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5 Retail Trends You Can't Afford to Miss

  1. I was fortunate enough to be invited to RetailNext’s 7th Annual Executive Forum (Thank you, Ray Hartjen!) and receive RetailNext's Insight: Ignite publication. The following five trends are adapted from the expert thought leadership I gleaned from both. Think of these as the Five S's that comprise the essence of retail today.
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  3. Quotes from RetailNext: Compiled by Denise Lee Yohn ● More retail insights from Denise: • E-book: Extraordinary Experiences: What Great Retail and Restaurant Brands Do • ChangeThis Manifesto: It’s Still About The Experience • article: Customer Experience Success Relies On More Than Marketing

Hinweis der Redaktion

  1. Shoppers want to be marketing managers and brand evangelists, as well as advisors for new product development...Feedback is solicited, heard, acted upon, and followed up on. Above all, shoppers appreciate and value quick and agile responses.
  2. A retail store must be one (or more) of three things: Curated -- offers product that either speaks directly to a well-defined audience or introduces that well-defined audience to new products or new product categories. Convenient -- gives people access to products immediately. Community-based -- incorporates local elements and designs activations that bring communities together.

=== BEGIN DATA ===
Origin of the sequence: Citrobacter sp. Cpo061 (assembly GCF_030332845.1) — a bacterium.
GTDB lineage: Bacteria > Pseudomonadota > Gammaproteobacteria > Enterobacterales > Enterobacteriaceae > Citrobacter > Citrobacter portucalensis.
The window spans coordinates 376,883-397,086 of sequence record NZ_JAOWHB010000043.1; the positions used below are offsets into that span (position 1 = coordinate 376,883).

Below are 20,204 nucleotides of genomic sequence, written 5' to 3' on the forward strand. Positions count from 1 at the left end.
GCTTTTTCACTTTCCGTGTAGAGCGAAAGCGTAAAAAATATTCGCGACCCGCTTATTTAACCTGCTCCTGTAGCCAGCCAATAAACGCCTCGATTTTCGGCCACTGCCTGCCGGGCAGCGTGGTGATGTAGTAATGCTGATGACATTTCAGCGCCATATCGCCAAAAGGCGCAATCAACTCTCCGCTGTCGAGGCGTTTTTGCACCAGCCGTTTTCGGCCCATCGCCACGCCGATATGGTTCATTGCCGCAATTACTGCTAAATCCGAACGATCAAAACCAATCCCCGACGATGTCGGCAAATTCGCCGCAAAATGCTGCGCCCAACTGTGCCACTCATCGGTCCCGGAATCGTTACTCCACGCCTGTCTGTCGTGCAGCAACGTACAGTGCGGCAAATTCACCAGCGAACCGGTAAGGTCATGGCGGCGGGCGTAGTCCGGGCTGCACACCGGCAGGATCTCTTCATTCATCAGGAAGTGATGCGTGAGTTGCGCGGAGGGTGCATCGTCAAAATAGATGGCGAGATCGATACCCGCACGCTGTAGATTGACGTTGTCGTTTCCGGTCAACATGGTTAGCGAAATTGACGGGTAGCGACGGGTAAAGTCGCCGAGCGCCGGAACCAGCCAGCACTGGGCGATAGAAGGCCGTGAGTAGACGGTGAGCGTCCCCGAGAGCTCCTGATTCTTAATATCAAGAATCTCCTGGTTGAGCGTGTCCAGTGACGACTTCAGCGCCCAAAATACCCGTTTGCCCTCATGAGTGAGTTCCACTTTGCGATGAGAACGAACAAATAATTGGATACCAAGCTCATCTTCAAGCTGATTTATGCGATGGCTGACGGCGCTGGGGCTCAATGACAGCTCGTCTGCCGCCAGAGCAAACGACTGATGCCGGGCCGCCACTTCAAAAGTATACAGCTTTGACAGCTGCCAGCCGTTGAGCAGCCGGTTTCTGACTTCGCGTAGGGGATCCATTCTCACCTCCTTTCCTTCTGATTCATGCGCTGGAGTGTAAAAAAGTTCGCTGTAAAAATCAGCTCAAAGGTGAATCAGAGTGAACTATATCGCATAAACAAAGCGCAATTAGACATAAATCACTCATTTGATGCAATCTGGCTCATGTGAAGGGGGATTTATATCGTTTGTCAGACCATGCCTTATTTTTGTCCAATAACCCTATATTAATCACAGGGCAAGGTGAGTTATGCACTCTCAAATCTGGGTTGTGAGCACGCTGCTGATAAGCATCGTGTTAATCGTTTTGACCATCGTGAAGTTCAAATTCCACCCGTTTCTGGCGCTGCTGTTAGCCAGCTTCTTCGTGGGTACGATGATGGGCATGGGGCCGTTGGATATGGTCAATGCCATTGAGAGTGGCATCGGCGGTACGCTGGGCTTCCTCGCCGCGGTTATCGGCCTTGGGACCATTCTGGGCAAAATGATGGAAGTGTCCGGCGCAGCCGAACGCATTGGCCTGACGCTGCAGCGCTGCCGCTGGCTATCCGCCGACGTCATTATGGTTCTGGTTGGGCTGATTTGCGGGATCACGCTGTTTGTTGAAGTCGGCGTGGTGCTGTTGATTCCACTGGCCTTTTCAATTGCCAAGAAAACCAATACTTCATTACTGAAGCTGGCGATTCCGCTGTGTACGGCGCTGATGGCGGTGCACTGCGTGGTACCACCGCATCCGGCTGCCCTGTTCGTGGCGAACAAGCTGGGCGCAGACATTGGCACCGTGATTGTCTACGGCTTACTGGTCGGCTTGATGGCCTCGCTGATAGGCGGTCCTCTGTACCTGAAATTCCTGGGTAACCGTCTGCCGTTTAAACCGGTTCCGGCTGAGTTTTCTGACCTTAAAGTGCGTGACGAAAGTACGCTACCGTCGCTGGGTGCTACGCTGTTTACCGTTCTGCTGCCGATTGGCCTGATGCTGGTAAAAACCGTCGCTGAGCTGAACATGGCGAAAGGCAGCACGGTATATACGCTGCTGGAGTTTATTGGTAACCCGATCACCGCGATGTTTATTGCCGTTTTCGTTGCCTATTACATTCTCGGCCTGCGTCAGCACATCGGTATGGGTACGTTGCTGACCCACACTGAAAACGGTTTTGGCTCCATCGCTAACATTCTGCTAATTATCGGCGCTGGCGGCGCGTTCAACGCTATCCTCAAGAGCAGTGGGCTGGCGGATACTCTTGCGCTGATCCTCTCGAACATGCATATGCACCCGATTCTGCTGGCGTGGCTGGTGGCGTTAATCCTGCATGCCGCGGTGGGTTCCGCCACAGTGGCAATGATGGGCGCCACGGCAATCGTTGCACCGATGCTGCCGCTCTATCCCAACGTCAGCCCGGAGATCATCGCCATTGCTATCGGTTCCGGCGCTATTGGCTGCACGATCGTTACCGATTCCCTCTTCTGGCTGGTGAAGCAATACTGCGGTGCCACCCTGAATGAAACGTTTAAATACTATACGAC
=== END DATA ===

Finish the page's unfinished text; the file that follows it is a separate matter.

3. Years of reduced expenses on staffing coupled with dated legacy training programs has delivered an unengaged, lackluster sales team in most retail locations. The result? A "dearth of analytics skills in the retail industry" and a "knowledge deficiency gap."
  4. Vertical supply chain and speed-to-market will continue to evolve at a lightening quick pace. Envision a future that gives consumers much more input in the design process and shrinks the time to market even more than we've seen to date.
  5. Retailers must break away from legacy infrastructures and systems to compete for consumers' year-round attention and share of their expenditures.
  6. In a few short years, replenishment shopping may well be done without any human intervention after the initial set-up. We all know it's easier to service an existing customer than acquire a new one, and in the very near-term for some products and services, it will be a one-time-only opportunity to make the proper first impression.
  7. One of the biggest pain points of retail today is the disconnect between what is possible and what is happening. Shoppers are miles ahead of most retailers and, unfortunately, the gap is only widening.
  8. It's not too early to be testing what feels futuristic.
  9. Fundamental change requires a change in fundamentals. Start with shoppers and their values and needs, and then move outward through your organization's supply chain, staff, and stores to deliver shopping experiences centered on curation, convenience, and community.